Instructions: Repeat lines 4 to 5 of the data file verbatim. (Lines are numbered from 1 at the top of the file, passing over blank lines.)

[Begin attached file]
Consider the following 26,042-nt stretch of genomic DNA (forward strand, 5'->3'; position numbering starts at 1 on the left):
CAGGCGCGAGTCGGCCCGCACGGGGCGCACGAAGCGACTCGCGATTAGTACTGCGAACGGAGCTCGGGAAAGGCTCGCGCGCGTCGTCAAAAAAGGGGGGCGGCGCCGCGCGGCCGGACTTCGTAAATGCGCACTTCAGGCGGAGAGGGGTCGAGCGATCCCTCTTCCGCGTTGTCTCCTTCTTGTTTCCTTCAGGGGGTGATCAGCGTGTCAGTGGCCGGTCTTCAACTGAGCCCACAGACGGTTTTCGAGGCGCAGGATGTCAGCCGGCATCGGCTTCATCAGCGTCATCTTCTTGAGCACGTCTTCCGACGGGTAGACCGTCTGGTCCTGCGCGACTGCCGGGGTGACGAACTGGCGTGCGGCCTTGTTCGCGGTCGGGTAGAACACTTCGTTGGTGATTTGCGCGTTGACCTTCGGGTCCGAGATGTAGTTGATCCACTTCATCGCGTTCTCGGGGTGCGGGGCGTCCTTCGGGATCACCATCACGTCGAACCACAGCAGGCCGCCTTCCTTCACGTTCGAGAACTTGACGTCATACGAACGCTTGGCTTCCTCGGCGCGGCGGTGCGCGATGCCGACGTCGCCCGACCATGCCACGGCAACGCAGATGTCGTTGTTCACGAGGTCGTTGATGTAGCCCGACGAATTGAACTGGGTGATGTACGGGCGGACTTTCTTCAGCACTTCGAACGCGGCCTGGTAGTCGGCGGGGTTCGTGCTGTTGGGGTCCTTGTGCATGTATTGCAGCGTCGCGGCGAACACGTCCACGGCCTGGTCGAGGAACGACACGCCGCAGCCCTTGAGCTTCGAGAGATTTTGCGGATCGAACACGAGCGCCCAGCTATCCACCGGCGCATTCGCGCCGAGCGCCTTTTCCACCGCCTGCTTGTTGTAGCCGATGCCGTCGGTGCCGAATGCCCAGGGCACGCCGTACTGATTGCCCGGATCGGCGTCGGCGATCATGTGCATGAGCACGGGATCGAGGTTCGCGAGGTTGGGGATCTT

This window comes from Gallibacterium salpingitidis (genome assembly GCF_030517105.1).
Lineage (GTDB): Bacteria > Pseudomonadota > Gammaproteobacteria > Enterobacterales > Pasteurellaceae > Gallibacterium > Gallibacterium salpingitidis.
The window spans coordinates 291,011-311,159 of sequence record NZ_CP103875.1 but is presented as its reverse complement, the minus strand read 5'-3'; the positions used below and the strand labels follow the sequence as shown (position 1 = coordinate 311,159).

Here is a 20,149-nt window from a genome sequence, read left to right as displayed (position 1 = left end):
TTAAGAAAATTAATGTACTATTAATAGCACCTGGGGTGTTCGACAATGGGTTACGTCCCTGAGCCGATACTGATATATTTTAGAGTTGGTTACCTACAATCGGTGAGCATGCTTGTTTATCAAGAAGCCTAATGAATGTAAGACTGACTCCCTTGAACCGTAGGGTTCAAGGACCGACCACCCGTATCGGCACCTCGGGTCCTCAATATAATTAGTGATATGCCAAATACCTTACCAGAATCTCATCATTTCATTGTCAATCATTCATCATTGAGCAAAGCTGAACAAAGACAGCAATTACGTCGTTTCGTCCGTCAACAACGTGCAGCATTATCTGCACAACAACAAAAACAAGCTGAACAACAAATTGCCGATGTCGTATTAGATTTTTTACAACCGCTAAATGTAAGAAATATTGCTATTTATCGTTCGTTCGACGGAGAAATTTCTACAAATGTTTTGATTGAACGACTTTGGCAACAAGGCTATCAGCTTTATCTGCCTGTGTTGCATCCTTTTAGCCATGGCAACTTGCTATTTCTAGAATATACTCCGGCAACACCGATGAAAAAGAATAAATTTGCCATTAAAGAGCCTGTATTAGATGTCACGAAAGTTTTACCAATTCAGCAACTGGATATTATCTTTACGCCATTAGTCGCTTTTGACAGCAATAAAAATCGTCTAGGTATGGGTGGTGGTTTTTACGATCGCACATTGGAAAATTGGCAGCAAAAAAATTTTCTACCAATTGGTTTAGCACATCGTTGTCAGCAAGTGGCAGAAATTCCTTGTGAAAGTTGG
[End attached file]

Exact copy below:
Lineage (GTDB): Bacteria > Pseudomonadota > Gammaproteobacteria > Enterobacterales > Pasteurellaceae > Gallibacterium > Gallibacterium salpingitidis.
The window spans coordinates 291,011-311,159 of sequence record NZ_CP103875.1 but is presented as its reverse complement, the minus strand read 5'-3'; the positions used below and the strand labels follow the sequence as shown (position 1 = coordinate 311,159).